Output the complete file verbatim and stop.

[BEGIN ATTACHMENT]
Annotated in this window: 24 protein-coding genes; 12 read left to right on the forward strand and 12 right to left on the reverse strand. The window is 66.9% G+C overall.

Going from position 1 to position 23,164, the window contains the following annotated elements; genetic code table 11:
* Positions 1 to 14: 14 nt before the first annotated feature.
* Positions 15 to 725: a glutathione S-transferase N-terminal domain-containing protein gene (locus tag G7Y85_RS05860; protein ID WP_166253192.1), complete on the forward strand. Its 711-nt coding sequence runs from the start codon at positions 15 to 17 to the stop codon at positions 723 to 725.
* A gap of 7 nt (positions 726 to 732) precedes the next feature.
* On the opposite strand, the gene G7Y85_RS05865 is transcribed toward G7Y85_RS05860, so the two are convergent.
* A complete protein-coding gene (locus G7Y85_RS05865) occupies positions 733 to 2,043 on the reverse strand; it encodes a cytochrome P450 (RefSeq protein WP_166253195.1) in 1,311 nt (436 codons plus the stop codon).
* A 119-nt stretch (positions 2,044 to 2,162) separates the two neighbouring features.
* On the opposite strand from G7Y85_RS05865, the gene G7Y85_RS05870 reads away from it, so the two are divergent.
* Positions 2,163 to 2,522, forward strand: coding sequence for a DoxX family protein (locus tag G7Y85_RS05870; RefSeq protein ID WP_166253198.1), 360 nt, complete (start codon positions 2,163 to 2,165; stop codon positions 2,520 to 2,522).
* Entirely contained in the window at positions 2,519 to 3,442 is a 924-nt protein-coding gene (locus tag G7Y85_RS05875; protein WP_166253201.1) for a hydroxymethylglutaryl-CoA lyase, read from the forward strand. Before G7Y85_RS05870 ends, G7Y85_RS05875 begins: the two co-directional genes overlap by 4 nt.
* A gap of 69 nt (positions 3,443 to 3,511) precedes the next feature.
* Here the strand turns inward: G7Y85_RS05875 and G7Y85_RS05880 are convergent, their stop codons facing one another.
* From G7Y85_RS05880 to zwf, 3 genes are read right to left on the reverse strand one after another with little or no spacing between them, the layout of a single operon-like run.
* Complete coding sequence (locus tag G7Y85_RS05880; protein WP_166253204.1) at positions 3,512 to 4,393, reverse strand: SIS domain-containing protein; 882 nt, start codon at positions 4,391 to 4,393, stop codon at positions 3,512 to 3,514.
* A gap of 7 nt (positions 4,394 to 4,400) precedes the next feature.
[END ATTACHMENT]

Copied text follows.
Annotated in this window: 24 protein-coding genes; 12 read left to right on the forward strand and 12 right to left on the reverse strand. The window is 66.9% G+C overall.

Going from position 1 to position 23,164, the window contains the following annotated elements; genetic code table 11:
* Positions 1 to 14: 14 nt before the first annotated feature.
* Positions 15 to 725: a glutathione S-transferase N-terminal domain-containing protein gene (locus tag G7Y85_RS05860; protein ID WP_166253192.1), complete on the forward strand. Its 711-nt coding sequence runs from the start codon at positions 15 to 17 to the stop codon at positions 723 to 725.
* A gap of 7 nt (positions 726 to 732) precedes the next feature.
* On the opposite strand, the gene G7Y85_RS05865 is transcribed toward G7Y85_RS05860, so the two are convergent.
* A complete protein-coding gene (locus G7Y85_RS05865) occupies positions 733 to 2,043 on the reverse strand; it encodes a cytochrome P450 (RefSeq protein WP_166253195.1) in 1,311 nt (436 codons plus the stop codon).
* A 119-nt stretch (positions 2,044 to 2,162) separates the two neighbouring features.
* On the opposite strand from G7Y85_RS05865, the gene G7Y85_RS05870 reads away from it, so the two are divergent.
* Positions 2,163 to 2,522, forward strand: coding sequence for a DoxX family protein (locus tag G7Y85_RS05870; RefSeq protein ID WP_166253198.1), 360 nt, complete (start codon positions 2,163 to 2,165; stop codon positions 2,520 to 2,522).
* Entirely contained in the window at positions 2,519 to 3,442 is a 924-nt protein-coding gene (locus tag G7Y85_RS05875; protein WP_166253201.1) for a hydroxymethylglutaryl-CoA lyase, read from the forward strand. Before G7Y85_RS05870 ends, G7Y85_RS05875 begins: the two co-directional genes overlap by 4 nt.
* A gap of 69 nt (positions 3,443 to 3,511) precedes the next feature.
* Here the strand turns inward: G7Y85_RS05875 and G7Y85_RS05880 are convergent, their stop codons facing one another.
* From G7Y85_RS05880 to zwf, 3 genes are read right to left on the reverse strand one after another with little or no spacing between them, the layout of a single operon-like run.
* Complete coding sequence (locus tag G7Y85_RS05880; protein WP_166253204.1) at positions 3,512 to 4,393, reverse strand: SIS domain-containing protein; 882 nt, start codon at positions 4,391 to 4,393, stop codon at positions 3,512 to 3,514.
* A gap of 7 nt (positions 4,394 to 4,400) precedes the next feature.